At least the view was good. The Crags spread out to the west before her. From her vantage point, she could see deep into the maze of natural brownish-red rock walls with paths between them. Some of the walls were over thirty meters high, dozens of meters wide, and hundreds of meters long, while others were shorter, narrower, and considerably less in length. Most slanted from southwest to northeast, but that accounted for only about half. The others ran in various directions, intersecting other walls, sometimes cutting through them. Often this made dead ends. Other times there were breaks where the walls intersected. There was no rhyme or reason to the wall patterns in the Crags stretching out for several kilometers to the west and even further to the north and south.

Off in the distance, at the far edge of the Crags, she could just barely make out the massive cliffs making the far edge of the Crags. A sandstorm was brewing way off the far side, but it wasn’t a concern. The jutting maze of rocks between Twin Spires and the Outer Cliff Wall filtered out all but the biggest sandstorms. Beyond was the Desert of the Dead. It was believed this was the source of the undead that came out of the Crags a few times a moon cycle, but that was the rumor. Adga bet no one really knew for sure. All she was certain of was the two, nearly forty-meter-tall, rock formations on either side of a natural pass into the Crags were a gateway into a deadly unknown.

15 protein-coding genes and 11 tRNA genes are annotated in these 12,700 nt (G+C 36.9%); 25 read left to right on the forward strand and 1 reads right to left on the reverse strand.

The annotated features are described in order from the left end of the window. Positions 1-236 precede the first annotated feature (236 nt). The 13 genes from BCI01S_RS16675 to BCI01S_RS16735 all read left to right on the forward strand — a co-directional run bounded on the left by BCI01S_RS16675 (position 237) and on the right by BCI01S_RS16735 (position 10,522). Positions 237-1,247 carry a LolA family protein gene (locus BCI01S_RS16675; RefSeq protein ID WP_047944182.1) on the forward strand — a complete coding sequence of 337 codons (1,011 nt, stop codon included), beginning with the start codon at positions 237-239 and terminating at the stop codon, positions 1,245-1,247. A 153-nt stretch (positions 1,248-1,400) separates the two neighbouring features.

Twin Spires, the largest settlement on the edge of the Desert of the Dead, was a major trade center. It dealt with exotic goods, metals, gems, and delicacies such as Rock Scorpion meat, Sand Berries, and spell ink components. However, Twin Spires was also a well-known destination for a seedier side.

Treasure seekers, desperate folk, and cutthroats of all shapes and sizes came to Twin Spires from near and far. For Twin Spires was a gateway into the desolate and deadly lands beyond civilization. In fact, Twin Spires was a known, if not infamous, final stop for bandits, loners, adventurers, and caravans determined to find their way through the Crags and into the deep desert beyond the Barrier Cliffs. Since being accepted into the Twin Spires guards as an apprentice, she had seen hundreds, probably upwards of a thousand desperate souls pass through the ten-meter-tall Gate Wall built across the pass into the Crags. Most never returned.

Adga snorted. That was not exactly true, many returned. The problem was they did so as dead walkers. However, enough came back alive with loot of coins, magic, gems, and jewelry to make others want to try. None claimed to have made it to the Outer Cliff Wall, let alone beyond into the Desert of the Dead. This didn’t stop a constant flow of others from trying. Also, since there were many caravans who disappeared to never be heard from again, rumors were there was a way into the deep desert. Somewhere out there, as the tales in the hiring hall proclaimed, were self-made merchant princes all because they got goods to settlements whispered to be out there.